Exclusive: 'I regret nothing,' says Bush shoe-thrower Muntadher al-Zaidi, ten years later

Exclusive: 'I regret nothing,' says Bush shoe-thrower Muntadher al-Zaidi, ten years later
In an exclusive interview with The New Arab, Muntadher al-Zaidi recalls memories of watching his people die, throwing his shoe at the United States president and the torture that followed.
5 min read
19 December, 2018
Al-Zaidi speaks about life after throwing the shoe [Supplied]
Last week marked the 10th anniversary of journalist and Iraqi nationalist Muntadher al-Zaidi throwing his shoes at US President George W Bush.

His move, which he describes as "the biggest insult in the Arab and Eastern world" elevated him to fame as the man who defied the US invasion of Iraq in the most Arab way he could think of.

On December 14, 2008, during a press conference in Baghdad, al-Zaidi made global headlines. "This is a kiss from the Iraqi people," he shouted just before he was tackled.

Looking back, ten years later, he remembers the treatment in jail that followed the shoe-throwing. "On the day of the anniversary on Friday, one thing that I wasn't able to forget was the pain from when they tortured me," Muntadher told The New Arab.

"But at the same time, I remembered it as a day that I brought justice to the Iraqi people. I spent the day replying to people on social media and I also took my daughter out to give her some fresh air," he added.

While it was seen as a spontaneous burst of anger at the Bush administration's invasion and occupation of Iraq, Al-Zaidi had been planning the moment for years.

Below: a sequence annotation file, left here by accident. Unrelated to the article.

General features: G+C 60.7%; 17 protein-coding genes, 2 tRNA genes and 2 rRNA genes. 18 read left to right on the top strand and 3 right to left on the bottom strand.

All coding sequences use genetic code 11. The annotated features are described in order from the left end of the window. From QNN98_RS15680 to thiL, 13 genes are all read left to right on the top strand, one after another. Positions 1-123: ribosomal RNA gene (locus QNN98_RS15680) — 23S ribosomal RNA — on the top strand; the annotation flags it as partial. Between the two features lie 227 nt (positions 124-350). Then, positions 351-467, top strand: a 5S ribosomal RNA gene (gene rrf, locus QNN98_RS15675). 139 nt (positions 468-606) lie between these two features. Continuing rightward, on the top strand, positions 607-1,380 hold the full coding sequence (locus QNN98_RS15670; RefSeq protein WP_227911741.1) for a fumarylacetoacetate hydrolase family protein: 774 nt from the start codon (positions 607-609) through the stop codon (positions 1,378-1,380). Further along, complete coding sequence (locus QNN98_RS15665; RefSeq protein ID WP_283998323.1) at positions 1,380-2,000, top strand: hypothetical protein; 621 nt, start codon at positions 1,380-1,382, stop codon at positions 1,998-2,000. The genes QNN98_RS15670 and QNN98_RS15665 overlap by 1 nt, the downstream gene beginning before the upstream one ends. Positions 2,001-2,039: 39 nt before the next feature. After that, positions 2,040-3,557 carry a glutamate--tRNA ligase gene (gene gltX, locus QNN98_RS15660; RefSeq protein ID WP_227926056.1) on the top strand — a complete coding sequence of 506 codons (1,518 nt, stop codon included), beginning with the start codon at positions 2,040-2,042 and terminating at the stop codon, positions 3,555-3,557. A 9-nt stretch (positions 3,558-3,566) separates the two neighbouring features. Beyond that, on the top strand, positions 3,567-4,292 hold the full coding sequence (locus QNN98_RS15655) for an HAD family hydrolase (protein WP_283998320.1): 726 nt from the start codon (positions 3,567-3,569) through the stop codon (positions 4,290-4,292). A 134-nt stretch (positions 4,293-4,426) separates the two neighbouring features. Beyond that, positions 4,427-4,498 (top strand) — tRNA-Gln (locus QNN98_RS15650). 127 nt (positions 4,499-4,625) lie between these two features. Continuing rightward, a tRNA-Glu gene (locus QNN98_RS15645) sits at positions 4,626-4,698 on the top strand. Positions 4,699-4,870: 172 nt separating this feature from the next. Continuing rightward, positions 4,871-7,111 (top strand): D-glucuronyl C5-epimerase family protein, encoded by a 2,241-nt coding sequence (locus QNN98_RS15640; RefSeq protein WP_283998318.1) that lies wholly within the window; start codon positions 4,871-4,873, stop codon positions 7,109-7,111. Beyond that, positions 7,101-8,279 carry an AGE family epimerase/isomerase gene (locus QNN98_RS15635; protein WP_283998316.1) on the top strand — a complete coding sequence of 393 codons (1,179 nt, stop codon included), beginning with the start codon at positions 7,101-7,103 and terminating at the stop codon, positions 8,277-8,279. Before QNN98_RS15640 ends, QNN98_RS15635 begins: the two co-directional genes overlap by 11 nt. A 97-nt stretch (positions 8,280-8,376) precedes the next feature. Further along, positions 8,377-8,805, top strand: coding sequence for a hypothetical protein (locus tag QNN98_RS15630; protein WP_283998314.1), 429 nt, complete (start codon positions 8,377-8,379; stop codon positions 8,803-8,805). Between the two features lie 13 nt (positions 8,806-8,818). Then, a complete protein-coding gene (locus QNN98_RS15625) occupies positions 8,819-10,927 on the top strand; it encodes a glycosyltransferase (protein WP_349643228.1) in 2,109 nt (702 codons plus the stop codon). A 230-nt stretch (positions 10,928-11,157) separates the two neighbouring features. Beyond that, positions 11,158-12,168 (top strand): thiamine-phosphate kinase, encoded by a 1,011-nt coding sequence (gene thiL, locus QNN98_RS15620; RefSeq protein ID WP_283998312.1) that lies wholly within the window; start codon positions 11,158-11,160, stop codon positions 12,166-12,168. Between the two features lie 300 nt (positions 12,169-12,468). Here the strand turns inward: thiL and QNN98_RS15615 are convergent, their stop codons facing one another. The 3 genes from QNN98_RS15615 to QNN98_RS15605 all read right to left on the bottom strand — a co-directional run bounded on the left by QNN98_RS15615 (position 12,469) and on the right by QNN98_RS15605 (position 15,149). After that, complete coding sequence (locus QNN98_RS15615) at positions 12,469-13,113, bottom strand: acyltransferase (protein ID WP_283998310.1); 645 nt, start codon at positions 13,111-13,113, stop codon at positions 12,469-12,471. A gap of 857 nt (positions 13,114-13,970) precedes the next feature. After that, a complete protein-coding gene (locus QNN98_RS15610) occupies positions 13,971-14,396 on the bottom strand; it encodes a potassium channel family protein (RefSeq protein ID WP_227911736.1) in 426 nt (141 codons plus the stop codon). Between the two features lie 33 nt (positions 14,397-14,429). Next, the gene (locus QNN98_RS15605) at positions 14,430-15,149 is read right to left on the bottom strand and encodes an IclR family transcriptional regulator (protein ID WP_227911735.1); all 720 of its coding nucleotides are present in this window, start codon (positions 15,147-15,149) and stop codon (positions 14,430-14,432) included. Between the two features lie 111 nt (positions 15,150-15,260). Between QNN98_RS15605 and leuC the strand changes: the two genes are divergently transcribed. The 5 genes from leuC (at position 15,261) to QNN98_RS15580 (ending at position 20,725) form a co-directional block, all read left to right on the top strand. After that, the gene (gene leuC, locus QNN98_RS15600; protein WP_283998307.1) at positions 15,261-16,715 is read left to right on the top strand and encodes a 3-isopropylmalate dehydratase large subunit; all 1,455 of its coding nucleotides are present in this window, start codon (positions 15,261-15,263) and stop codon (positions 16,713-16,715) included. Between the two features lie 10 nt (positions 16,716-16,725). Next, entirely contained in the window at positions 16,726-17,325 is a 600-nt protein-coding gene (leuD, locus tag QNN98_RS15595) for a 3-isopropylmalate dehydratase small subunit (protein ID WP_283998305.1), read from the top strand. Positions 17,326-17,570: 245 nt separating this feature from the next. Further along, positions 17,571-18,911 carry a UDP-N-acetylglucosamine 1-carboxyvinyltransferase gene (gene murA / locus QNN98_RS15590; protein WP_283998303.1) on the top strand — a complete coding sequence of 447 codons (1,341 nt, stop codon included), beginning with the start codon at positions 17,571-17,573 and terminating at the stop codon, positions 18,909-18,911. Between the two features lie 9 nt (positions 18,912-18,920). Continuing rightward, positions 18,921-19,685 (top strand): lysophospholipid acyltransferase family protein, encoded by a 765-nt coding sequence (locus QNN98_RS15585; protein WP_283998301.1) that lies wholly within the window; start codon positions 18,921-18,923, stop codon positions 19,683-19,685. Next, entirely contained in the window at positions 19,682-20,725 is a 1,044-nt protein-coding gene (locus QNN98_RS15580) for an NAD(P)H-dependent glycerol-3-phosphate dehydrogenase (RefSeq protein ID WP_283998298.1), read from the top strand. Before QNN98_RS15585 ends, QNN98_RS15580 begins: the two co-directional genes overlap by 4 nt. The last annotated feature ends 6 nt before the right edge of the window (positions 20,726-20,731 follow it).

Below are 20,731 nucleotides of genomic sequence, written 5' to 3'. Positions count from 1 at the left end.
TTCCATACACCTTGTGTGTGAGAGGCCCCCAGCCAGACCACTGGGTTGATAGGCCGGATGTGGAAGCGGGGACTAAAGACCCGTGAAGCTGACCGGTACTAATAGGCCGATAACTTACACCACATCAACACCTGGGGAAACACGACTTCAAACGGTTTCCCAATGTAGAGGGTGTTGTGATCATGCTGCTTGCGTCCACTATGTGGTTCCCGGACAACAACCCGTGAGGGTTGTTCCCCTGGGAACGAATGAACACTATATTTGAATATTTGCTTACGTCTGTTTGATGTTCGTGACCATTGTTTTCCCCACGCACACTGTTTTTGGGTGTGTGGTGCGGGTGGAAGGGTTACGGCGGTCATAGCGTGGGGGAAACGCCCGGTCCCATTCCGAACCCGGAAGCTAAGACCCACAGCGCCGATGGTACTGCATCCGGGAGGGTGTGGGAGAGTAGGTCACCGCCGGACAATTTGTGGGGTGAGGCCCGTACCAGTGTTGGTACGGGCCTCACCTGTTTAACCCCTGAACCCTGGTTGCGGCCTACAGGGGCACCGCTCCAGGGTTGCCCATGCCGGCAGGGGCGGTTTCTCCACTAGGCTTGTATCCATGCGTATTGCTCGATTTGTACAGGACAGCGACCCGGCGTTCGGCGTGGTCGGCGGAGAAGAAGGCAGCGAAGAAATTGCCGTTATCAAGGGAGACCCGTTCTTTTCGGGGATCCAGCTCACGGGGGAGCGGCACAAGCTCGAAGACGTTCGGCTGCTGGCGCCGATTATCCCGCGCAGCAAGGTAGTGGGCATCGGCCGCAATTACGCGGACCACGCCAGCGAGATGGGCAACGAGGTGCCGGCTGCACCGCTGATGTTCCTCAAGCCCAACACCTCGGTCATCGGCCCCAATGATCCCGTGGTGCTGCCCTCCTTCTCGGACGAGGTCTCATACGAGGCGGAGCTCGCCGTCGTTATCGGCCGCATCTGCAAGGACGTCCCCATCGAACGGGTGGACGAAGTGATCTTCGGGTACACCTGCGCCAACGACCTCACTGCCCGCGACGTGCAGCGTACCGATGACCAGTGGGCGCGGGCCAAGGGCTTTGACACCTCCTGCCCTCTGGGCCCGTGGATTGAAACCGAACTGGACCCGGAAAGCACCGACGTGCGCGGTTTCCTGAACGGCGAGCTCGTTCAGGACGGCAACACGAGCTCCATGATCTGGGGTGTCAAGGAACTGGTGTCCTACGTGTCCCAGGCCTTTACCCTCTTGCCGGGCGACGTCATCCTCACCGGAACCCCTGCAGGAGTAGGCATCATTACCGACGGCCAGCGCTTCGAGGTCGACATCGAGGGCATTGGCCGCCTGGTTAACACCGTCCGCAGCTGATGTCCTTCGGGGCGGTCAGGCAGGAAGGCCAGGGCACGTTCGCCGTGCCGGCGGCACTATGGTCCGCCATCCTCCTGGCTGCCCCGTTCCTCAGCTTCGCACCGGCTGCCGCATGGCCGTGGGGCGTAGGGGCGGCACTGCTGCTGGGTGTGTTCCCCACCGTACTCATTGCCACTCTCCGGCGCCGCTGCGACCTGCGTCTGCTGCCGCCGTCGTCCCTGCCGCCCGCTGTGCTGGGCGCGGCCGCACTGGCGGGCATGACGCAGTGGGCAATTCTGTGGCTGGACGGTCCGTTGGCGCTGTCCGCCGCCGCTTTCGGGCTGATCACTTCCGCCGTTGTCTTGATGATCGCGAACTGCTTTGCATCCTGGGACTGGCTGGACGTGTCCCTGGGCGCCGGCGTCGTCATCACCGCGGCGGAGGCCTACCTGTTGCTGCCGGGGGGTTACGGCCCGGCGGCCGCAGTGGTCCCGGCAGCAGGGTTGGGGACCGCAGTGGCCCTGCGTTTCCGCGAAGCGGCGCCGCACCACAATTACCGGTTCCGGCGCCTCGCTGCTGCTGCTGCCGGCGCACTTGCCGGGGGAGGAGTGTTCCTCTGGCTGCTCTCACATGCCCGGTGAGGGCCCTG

"I had to prepare everything because I was expecting to be martyred," he said. "I wrote a will in preparation of this moment and everything."

While he didn't die, the torture he endured left him in excruciating and enduring pain. For those watching the shoe-throw on TV, it looked like he was tackled to the floor, but al-Zaidi said what followed was worse.

"The torture began in the hall that the press conference took place. They broke my teeth and my nose at that moment and then they took me away only to beat me with a pipe. Then they broke my leg."

Many Arabs celebrated the anniversary as marking an event that depicted the true opinion of what they thought of America's foreign policy.

'My shoe saw the suffering of Iraq's people'

Not only was the shoe-throw a symbol of how the Iraqi people felt about the US occupation, the meaning of throwing a shoe has a huge cultural connotation.

"Throwing a shoe at someone in the Arab and Eastern world is the biggest insult to an enemy, or to someone you resent," al-Zaidi said.

"George Bush lied on the international front when he said at a press conference that the Iraqi people would welcome the American army with flowers - something that many people across the world believed.

"I wanted to show everyone what 'flowers' he would actually be receiving and expose this very lie that the media tried to portray."

Even the choice of shoe was made carefully.

"I first put on a new pair of shoes, but I removed them and wore an old pair instead," al-Zaidi explained.

"I realised those pair of shoes came with me when I visited houses that had been destroyed by the war, victims of the violence and when I walked past dead bodies. That pair of shoes had the suffering of my people on their soles."